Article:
World Vision staff and partners call for an end to GBV across Southern Africa
World Vision staff and partners from across the Southern Africa region joined the world in observing this year's 16 Days of Activism against Gender-Based Violence (GBV) through campaign activities to raise awareness on GBV, and call for the meaningful participation of women and girls in decision-making at all levels.
In Lesotho, World Vision organised a roundtable discussion for women holding leadership positions from different sectors, including female parliamentarians from both upper and lower houses (National Assembly and the Senate), women in media, female pastors, spouses of the principal chiefs from the 10 districts of Lesotho, and women from various Government ministries.
The purpose of the event was to create a forum for women to learn more about gender equality and social inclusion, and thus identify their role in ensuring prevention, protection and mitigation of GBV, including child marriage and other violations that affect the lives of women and girls in Lesotho. Some of the keynote speakers during the event included the National Director for World Vision in Lesotho –James Chifwelu, the UNFPA Country Representative, and representatives from various ministries.
Adolescents and youth representatives were also in attendance, and addressed participants as part of advocating for speedy enactment of initiation school legislation (2021), the Children's Protection and Welfare Act Amended Bill (2021), and the Domestic Violence Bill (2020); with a view to contributing towards the creation of a violence-free environment for women and girls in Lesotho.
In Malawi, World Vision joined like-minded stakeholders in marches to raise awareness on GBV, and appealed for continued discussions to end GBV in homes, schools and places of work.
“Concealing violence is one way of promoting it. Please, let us all remember that there are laws in place", urged Lonnex Kachamba, Child Protection and Campaigns Manager for World Vision in Malawi. "Attacking domestic violence should not end when the 16 days of the campaign are over. Let us continue to debate in churches, mosques, markets and other places."
In the following video, hear from the National Director for World Vision in Malawi, Francis Dube, alongside the Business Development Director for Malawi, Pennia Mavedzenge, on the impact of GBV on children, as well as the part that everyone can play to end the vicious cycle.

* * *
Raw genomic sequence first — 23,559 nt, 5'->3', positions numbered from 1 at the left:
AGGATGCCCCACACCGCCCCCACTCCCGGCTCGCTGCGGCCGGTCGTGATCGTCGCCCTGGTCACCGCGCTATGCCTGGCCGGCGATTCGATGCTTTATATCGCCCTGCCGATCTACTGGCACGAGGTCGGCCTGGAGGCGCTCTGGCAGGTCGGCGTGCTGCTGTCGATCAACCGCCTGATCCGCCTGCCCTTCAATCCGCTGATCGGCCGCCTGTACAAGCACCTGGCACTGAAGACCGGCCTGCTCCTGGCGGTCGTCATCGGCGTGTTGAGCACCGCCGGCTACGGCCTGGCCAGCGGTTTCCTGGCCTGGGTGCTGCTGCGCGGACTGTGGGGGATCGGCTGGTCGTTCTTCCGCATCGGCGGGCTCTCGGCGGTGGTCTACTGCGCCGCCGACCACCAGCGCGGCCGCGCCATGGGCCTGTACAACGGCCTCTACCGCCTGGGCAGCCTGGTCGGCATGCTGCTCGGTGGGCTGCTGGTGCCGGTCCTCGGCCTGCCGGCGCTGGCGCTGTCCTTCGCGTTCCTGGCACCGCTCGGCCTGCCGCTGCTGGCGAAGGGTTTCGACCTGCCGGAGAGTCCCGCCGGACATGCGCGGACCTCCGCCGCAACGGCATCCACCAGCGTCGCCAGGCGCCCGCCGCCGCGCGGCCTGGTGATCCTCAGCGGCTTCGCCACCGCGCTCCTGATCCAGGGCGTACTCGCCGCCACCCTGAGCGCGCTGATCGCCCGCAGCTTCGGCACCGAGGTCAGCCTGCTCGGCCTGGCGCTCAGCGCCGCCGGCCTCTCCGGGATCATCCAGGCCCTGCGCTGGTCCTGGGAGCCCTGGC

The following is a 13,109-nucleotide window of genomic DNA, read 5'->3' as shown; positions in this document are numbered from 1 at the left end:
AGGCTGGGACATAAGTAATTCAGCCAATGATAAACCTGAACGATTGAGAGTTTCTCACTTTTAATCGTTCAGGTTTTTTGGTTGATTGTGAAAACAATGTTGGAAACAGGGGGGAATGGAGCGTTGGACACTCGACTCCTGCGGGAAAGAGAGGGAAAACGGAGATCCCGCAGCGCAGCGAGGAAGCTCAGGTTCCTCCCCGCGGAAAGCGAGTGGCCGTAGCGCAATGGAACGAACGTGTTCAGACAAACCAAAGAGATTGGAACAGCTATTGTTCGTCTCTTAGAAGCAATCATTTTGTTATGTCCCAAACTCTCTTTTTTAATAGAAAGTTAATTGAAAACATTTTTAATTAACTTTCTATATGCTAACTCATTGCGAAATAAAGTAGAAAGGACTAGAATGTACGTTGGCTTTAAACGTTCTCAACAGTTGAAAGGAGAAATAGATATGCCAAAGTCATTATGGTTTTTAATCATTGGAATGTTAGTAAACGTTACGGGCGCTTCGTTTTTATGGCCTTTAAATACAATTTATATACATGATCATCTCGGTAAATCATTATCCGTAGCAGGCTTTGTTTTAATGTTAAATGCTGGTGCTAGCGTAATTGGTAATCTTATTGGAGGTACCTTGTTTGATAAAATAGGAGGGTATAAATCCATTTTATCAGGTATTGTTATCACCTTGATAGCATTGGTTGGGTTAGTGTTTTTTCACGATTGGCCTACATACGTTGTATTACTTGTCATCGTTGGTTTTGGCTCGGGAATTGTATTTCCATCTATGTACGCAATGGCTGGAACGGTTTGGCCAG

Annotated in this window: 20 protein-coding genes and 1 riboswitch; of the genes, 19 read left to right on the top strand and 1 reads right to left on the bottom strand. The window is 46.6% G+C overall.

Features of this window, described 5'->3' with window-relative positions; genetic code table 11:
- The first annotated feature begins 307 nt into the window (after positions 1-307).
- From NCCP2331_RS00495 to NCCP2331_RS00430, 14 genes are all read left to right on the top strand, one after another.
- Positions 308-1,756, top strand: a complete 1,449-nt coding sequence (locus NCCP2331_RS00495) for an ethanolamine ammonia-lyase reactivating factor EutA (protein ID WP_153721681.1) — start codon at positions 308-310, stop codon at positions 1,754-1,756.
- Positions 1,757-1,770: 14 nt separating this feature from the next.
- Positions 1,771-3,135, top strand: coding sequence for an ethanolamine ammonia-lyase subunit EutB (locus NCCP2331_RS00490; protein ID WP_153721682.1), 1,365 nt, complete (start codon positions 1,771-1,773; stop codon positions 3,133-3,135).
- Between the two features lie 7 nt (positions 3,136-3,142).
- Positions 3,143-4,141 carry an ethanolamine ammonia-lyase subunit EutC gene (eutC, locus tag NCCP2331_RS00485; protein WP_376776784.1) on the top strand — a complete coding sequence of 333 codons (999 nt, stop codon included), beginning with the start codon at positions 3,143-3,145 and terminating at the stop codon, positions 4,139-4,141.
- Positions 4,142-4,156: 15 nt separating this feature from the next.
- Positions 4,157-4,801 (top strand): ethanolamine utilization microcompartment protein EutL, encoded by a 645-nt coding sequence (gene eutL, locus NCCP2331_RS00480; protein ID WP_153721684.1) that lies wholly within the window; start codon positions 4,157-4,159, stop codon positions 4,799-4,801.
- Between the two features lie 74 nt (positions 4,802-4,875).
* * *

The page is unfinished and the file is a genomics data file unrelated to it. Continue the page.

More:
In Eswatini, staff participated in a candle lighting ceremony to honour survivors of GBV, highlighting stories from across the country and the African continent.
"As an organisation, we join the entire world to rally everyone towards ending GBV. This is critical to us", shared Tinah Mukunda, the National Director for World Vision in Eswatini. "The time to end violence against women and girls is now. GBV has been with us for way too long. The urgency is very loud, and we need to take on issues of GBV at all levels."
In Angola, World Vision joined the Huambo Provincial Office for Social Action, Family and Gender Equality and the Provincial Government of Huambo for a march under the slogan "Together in the fight against Gender-Based Violence: Towards a fairer and more inclusive society".
This march and many other events took place all over the country to rally all stakeholders to bring an end to GBV through awareness and the implementation of key legislation to protect marginalised women and girls.
As part of activities in Zambia, the National Director for World Vision in Zambia, John Hasse, urged all actors to take action against GBV; noting that it is detrimental to household and community development, destroys families, weakens communities, in addition to causing lifelong damage to girls and women.
In Mozambique, World Vision helped bring mobile state courts into operation on the eve of the start of the 16 Days campaign, to help improve access to justice for underprivileged girls and boys and other vulnerable groups. This followed engagement between World Vision and Mozambique's Supreme Court on challenges faced by local communities due to distance, costs and other factors.
For local child parliaments, this is the way to go to ensure children in rural communities will have justice served whenever a crime is committed against them. “We hope that these trials serve to educate our parents, uncles, aunts and all community members to fight and ensure our protection from acts of violence; thus securing our physical, mental, moral, spiritual and social development", said a child parliament representative, Neria.
To learn more about World Vision's work to address violence against children across the world, click here.